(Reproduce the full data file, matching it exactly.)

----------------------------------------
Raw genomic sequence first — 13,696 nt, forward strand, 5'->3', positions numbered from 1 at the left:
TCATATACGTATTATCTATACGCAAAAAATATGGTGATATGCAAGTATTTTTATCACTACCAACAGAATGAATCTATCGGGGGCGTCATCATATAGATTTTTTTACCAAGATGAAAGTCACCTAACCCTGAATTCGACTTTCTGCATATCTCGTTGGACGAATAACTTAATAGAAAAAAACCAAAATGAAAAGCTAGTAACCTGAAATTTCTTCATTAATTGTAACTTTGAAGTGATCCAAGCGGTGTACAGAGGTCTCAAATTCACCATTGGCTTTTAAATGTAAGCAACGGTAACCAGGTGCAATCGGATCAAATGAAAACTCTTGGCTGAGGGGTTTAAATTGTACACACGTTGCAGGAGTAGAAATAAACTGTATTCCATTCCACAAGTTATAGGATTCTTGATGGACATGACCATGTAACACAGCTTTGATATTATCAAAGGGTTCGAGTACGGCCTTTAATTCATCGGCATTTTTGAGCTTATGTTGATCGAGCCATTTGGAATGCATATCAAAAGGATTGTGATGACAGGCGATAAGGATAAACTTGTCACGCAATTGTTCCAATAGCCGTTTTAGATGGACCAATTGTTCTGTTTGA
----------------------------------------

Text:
Raw genomic sequence first — 13,696 nt, forward strand, 5'->3', positions numbered from 1 at the left:
TCATATACGTATTATCTATACGCAAAAAATATGGTGATATGCAAGTATTTTTATCACTACCAACAGAATGAATCTATCGGGGGCGTCATCATATAGATTTTTTTACCAAGATGAAAGTCACCTAACCCTGAATTCGACTTTCTGCATATCTCGTTGGACGAATAACTTAATAGAAAAAAACCAAAATGAAAAGCTAGTAACCTGAAATTTCTTCATTAATTGTAACTTTGAAGTGATCCAAGCGGTGTACAGAGGTCTCAAATTCACCATTGGCTTTTAAATGTAAGCAACGGTAACCAGGTGCAATCGGATCAAATGAAAACTCTTGGCTGAGGGGTTTAAATTGTACACACGTTGCAGGAGTAGAAATAAACTGTATTCCATTCCACAAGTTATAGGATTCTTGATGGACATGACCATGTAACACAGCTTTGATATTATCAAAGGGTTCGAGTACGGCCTTTAATTCATCGGCATTTTTGAGCTTATGTTGATCGAGCCATTTGGAATGCATATCAAAAGGATTGTGATGACAGGCGATAAGGATAAACTTGTCACGCAATTGTTCCAATAGCCGTTTTAGATGGACCAATTGTTCTGTTTGA